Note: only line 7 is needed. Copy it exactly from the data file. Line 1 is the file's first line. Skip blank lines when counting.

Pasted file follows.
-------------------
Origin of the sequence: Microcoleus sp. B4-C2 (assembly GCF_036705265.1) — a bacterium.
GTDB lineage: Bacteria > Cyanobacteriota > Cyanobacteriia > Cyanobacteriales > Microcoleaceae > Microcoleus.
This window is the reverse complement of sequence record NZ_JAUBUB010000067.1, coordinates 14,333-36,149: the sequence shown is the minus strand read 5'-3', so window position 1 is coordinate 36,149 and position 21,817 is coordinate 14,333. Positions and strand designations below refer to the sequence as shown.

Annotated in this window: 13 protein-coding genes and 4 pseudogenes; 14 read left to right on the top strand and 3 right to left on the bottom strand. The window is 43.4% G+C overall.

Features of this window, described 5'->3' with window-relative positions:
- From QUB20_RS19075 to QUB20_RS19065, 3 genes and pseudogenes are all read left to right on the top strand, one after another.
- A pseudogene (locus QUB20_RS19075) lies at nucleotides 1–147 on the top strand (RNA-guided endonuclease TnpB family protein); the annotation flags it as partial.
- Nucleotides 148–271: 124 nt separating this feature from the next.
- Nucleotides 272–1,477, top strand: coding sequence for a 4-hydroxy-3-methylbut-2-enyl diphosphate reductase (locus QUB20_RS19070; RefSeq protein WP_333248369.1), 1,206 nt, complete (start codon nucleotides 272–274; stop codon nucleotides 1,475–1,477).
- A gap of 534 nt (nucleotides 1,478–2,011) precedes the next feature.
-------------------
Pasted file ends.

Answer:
- A pseudogene (locus QUB20_RS19075) lies at nucleotides 1–147 on the top strand (RNA-guided endonuclease TnpB family protein); the annotation flags it as partial.